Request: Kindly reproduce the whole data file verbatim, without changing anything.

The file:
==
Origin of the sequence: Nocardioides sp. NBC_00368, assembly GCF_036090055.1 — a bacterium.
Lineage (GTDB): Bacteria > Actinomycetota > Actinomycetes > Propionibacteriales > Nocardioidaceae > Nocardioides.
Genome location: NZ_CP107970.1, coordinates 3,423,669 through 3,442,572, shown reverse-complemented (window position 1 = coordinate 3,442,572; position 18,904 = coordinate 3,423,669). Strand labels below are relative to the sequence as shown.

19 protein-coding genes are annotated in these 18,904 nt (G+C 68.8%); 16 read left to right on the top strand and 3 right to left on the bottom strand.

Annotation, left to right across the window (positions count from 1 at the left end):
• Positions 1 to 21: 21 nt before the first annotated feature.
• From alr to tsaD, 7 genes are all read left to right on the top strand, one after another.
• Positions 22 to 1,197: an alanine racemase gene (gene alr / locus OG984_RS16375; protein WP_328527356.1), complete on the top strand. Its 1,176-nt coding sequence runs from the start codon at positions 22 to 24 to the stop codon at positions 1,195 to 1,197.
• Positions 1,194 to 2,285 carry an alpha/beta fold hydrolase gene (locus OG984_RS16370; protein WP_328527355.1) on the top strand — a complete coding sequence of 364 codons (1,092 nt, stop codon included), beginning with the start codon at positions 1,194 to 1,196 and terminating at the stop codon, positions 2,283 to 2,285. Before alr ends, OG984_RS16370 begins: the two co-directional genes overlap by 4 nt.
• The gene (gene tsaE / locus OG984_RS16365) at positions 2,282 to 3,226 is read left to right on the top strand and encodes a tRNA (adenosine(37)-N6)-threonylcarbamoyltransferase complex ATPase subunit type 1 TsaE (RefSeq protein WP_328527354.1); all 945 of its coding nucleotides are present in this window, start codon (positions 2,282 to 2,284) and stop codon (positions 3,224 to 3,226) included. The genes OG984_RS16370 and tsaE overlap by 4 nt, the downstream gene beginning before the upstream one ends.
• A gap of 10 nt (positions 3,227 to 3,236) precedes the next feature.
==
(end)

Origin of the sequence: Nocardioides sp. NBC_00368, assembly GCF_036090055.1 — a bacterium.
Lineage (GTDB): Bacteria > Actinomycetota > Actinomycetes > Propionibacteriales > Nocardioidaceae > Nocardioides.
Genome location: NZ_CP107970.1, coordinates 3,423,669 through 3,442,572, shown reverse-complemented (window position 1 = coordinate 3,442,572; position 18,904 = coordinate 3,423,669). Strand labels below are relative to the sequence as shown.

19 protein-coding genes are annotated in these 18,904 nt (G+C 68.8%); 16 read left to right on the top strand and 3 right to left on the bottom strand.

Annotation, left to right across the window (positions count from 1 at the left end):
• Positions 1 to 21: 21 nt before the first annotated feature.
• From alr to tsaD, 7 genes are all read left to right on the top strand, one after another.
• Positions 22 to 1,197: an alanine racemase gene (gene alr / locus OG984_RS16375; protein WP_328527356.1), complete on the top strand. Its 1,176-nt coding sequence runs from the start codon at positions 22 to 24 to the stop codon at positions 1,195 to 1,197.
• Positions 1,194 to 2,285 carry an alpha/beta fold hydrolase gene (locus OG984_RS16370; protein WP_328527355.1) on the top strand — a complete coding sequence of 364 codons (1,092 nt, stop codon included), beginning with the start codon at positions 1,194 to 1,196 and terminating at the stop codon, positions 2,283 to 2,285. Before alr ends, OG984_RS16370 begins: the two co-directional genes overlap by 4 nt.
• The gene (gene tsaE / locus OG984_RS16365) at positions 2,282 to 3,226 is read left to right on the top strand and encodes a tRNA (adenosine(37)-N6)-threonylcarbamoyltransferase complex ATPase subunit type 1 TsaE (RefSeq protein WP_328527354.1); all 945 of its coding nucleotides are present in this window, start codon (positions 2,282 to 2,284) and stop codon (positions 3,224 to 3,226) included. The genes OG984_RS16370 and tsaE overlap by 4 nt, the downstream gene beginning before the upstream one ends.
• A gap of 10 nt (positions 3,227 to 3,236) precedes the next feature.